Sean Kelly Gallery
For some 30 years, Antony Gormley, one of Britain s most respected sculptors, has found new ways of devising the figure. His first solo exhibition in America since 1991 brought together the various concerns with representation that have been at the heart of his creativity for a long time. There is something magical, nearly alchemical, in the way Gormley builds the figure and its aura from cubes and bars of steel, pushing the idiom of the figure in the direction of intellectualized, partially abstract models of the human body and further into the realm of surrounding space.
Even before entering the gallery, viewers were given the chance to see Gormley in action; Domain XLI (2004) stood above the entrance to the building like a sentinel, its tall form built of stainless steel bars a few inches in length. The open, airy quality of the sculpture was intensified by views of the sky glimpsed through its modular lengths of steel. lt was nearly a phantom of a person, albeit one whose depth, width, and height clearly suggested the volume of a human figure. Up close, the steel matrix breaks down into abstraction; distance is needed to see the human outline. Looking up at Domain Xll viewers were given the chance to acclimate to Gormley’s visionary language, a brilliant combination of the figurative and the abstract. On entering the gallery, visitors first saw Capacitor I I (2002), nearly identical Io Domain XLl in height, steel rods emanating from the body form and creating a dense halo of linear extensions. The rods push out in every direction, highlighting the densely built figurative shape. The sculpture grows airier as the pieces move away from the body into the space surrounding it; Domain XLI explores the relation of the body to space in a language that articulates both extremely well.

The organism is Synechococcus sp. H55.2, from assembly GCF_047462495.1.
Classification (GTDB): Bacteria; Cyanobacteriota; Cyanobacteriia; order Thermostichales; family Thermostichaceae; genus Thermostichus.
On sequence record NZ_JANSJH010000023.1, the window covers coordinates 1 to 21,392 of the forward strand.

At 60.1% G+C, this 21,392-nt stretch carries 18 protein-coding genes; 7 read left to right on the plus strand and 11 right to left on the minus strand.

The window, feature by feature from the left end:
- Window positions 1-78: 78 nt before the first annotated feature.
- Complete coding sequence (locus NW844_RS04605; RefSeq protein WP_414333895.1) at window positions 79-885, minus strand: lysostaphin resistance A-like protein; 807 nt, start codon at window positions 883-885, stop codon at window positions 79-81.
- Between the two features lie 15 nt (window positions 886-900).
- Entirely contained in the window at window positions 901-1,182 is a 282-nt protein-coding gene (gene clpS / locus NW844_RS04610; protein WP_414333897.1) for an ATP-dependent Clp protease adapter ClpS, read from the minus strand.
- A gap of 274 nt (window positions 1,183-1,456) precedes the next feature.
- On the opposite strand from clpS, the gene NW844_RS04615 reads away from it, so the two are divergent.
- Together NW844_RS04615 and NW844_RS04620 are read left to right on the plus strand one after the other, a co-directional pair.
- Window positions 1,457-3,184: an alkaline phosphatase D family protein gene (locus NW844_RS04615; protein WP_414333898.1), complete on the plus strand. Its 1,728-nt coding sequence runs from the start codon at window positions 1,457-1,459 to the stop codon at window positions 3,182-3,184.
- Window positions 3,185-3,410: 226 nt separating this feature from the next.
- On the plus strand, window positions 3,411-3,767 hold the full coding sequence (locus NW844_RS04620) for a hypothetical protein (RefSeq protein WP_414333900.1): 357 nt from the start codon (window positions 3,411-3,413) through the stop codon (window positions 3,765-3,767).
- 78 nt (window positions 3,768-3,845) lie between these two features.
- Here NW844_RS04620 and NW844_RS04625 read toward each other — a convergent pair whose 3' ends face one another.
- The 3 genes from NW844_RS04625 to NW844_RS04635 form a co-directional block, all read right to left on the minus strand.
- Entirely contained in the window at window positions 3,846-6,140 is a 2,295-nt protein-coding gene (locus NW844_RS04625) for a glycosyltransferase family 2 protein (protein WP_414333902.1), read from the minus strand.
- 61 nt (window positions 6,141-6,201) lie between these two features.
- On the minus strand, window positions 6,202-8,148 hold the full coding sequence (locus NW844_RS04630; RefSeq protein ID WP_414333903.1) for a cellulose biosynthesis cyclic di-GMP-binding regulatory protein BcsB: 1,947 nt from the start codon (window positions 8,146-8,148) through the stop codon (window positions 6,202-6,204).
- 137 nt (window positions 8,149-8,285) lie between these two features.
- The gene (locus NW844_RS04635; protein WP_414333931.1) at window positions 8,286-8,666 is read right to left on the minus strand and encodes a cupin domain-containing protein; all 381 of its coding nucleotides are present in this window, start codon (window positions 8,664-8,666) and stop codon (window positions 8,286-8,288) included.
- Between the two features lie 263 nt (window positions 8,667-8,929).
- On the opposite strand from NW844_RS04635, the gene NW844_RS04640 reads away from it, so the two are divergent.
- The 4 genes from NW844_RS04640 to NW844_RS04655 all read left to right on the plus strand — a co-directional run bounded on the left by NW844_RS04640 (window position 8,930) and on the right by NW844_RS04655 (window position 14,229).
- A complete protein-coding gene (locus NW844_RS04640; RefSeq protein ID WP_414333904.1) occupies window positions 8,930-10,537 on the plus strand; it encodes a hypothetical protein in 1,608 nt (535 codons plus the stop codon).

Gormley’s works create unique links between their overall gestalt and component parts: the small pieces that build up his bodies have spatial interest in their own right. Nowhere is this remarkable tension more evident than in two pieces composed of steel blocks. Habitat (2005) was placed on the floor and against a wall; in the other work, Suspension (2005), a human-like form hung upside down from the ceiling. While both sculptures are generally figurative, Habitat also looks like the model of a small city, its elements suggesting a crowded urban area as well as a person lying on the ground. ln Suspension the upside-down figure’s arms extend outward, at a right angle to the head and the body; despite the abstract feeling of the individual blocks, the sense of a person is marvelously articulated. Gormley works the relationship between elemental form and overall shape with unusual formal intelligence.
It is possible to call Clearing (2005), in which some five kilometers of arcing metal rods create linear ellipses, an abstract sculpture; however, the way that it engages viewers, drawing them into a mass of oval steel lines, suggests that the figurative element is found in the audience moving into the space created by the forms. As Gormley suggests in his metal-block sculptures, he intimates here that the body is a site whose meaningfulness extends into the interaction between a person’s physical self and the three-dimensional metaphor of his art. ln Clearing, the metal ovals bunch up together-indeed, they took over the entire space of the gallery, so that visitors were forced to walk through the open ovals in their attempt to penetrate the space created by them. This was a powerful work in a show remarkable for its sense of elegant space, radiating from sculptures and enveloping viewers in genuinely new ways.